Tag Archives: wiregrass

Snake in the wiregrass

Yes, Brown Dog and Yellow Dog found another hog-nosed snake. Hiding:

John S. Quarterman, Gretchen Quarterman, Brown Dog, Yellow Dog, Lowndes County, Georgia, 10 March 2012.
Pictures by John S. Quarterman for Okra Paradise Farms.



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Snake in the oak leaves

Yellow Dog and Brown Dog pointing:

Pictures by John S. Quarterman for Okra Paradise Farms.

Can you see it there, between the wiregrass and the oak log?


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longleaf and wiregrass

The two plants that most characterize Georgia’s southern longleaf forests: Pinus palustris and Aristida stricta. These two are natives; they and their ancestors have lived on this spot since the last ice age.

About Longleaf (Pinus palustris), wiregrass (Aristida stricta), and gopher tortoise (Gopherus polyphemus) by the Longleaf Alliance:

We believe that longleaf in any form is better than a cotton field; that longleaf and native ground cover (like wiregrass) is better than longleaf alone; that longleaf, wiregrass, and gopher tortoises are better than longleaf and wiregrass alone.

Picture of Pinus palustris and Aristida stricta by John S. Quarterman, Lowndes County, Georgia, 19 February 2011.



The plant that names our region: wiregrass, Aristida stricta:

Quail and gopher tortoises eat it. Many birds, reptiles, and small animals use it for covers. For centuries settlers grazed cattle on it. Burn it in May for it to make seed in October. It thrives in fire forests with longleaf pine.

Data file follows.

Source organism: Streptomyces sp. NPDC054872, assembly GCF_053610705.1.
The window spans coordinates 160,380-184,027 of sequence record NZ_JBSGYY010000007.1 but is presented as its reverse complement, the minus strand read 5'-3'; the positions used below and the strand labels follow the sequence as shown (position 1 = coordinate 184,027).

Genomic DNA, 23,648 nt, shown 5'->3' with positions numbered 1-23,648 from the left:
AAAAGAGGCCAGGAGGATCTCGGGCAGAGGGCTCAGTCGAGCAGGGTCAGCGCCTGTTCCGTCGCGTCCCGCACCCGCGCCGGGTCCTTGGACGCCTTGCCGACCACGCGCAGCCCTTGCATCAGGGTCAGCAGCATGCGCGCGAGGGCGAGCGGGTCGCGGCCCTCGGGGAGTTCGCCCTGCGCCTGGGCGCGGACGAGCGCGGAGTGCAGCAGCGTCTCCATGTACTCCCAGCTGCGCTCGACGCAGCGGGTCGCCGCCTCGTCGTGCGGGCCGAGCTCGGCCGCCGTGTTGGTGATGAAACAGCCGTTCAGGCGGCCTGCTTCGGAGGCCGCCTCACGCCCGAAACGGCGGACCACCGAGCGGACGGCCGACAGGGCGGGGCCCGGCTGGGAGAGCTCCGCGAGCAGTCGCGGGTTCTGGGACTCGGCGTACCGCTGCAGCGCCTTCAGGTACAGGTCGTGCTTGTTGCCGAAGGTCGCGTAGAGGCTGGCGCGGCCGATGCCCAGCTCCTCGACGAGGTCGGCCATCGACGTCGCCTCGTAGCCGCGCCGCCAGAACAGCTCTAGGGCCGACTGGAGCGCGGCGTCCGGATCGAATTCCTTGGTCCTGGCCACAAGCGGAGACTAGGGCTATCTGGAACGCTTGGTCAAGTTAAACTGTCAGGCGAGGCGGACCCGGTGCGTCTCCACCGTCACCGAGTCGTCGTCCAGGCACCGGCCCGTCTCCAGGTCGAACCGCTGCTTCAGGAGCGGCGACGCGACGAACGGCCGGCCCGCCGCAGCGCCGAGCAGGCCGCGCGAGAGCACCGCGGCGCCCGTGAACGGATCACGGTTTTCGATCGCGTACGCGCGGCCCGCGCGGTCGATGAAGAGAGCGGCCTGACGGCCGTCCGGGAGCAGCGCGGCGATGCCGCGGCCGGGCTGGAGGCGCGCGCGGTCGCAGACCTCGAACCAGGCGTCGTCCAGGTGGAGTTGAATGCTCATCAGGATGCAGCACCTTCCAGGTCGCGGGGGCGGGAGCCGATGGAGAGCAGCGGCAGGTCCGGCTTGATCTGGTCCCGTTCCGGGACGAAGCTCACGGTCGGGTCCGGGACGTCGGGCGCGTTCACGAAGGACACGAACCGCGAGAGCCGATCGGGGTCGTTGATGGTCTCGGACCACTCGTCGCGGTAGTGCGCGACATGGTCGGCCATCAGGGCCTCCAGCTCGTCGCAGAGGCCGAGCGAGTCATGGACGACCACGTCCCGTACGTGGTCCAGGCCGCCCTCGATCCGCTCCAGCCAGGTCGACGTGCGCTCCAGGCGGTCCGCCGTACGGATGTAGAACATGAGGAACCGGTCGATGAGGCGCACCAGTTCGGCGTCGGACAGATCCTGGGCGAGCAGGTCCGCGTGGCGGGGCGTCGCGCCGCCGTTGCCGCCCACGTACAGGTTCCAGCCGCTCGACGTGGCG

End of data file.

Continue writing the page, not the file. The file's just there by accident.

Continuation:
Map of Wiregrass Georgia:

The region also extends into south Alabama and north Florida. There’s so little native wiregrass left that the only place t hat seems to have a map of the region is the Huxford Genealogical Society in Homerville, right in the center of Wiregrass Georgia.

Wiregrass with small dogs for scale:

This wiregrass is native; it’s been growing here for 15,000 y ears since the last Ice Age.

Pictures by John S. Quarterman, Lowndes County, Georgia, 19 Feb 2011.


Looking for Longleaf

So you’ve read Janisse Ray’s Ecology of a Cracker Childhood and you want to know more.

Looking for Longleaf: The Fall and Rise of an American Forest, by Lawrence S. Earley

The tallest and strongest of pine trees, longleaf made great sailing ship masts , tar for caulking ships, and of course saw timber. How the early settlers cut down trees for houses and to clear land to farm. Their hogs and cows running loose in the woods ate the young longleaf, suppressing new trees for a hundred years. Then professional forestry took over, trying to suppress the fire that destroyed northern white pine forests, yet which preserves southern longleaf pine forests. The sad story of turpentine: we knew better, but we did it anyway.

The peculiar life cycle of a tree that starts out looking like a clump of grass, and can stay that way for decades, yet promotes and survives fire and can grow more than 100 feet tall and live for centuries. The thousands of species of plants, animals, and fungi the forest protects, many of them, like wiregrass, also adapted to fire.

How tuberculosis and quail led to new understandings of longleaf and fire, and the people who discovered those things. We do know how to grow these trees now, and lots of people are doing it: for jobs, for sawtimber, for the beauty of the forest.

Making Forests Pay While Benefiting Everybody

Spider against the pines The state of Georgia already finances a Conservation Reserve Program (CRP) to plant longleaf pines with associated native ground cover (partridge pea that the quail like, and bunch grasses such as wiregrass that help fuel periodic fires).

However, CRP payments typically only last 10 years and not more than 15 years, and such trees usually eventually get cut for sawtimber or pulpwood. Now that’s better than cotton: much less pollution involved and far more carbon sequestered.

But even better would be to treat such replanting as real reforestration and sell carbon sequestration rights for such forests. Like what is being planned in Florida: Continue reading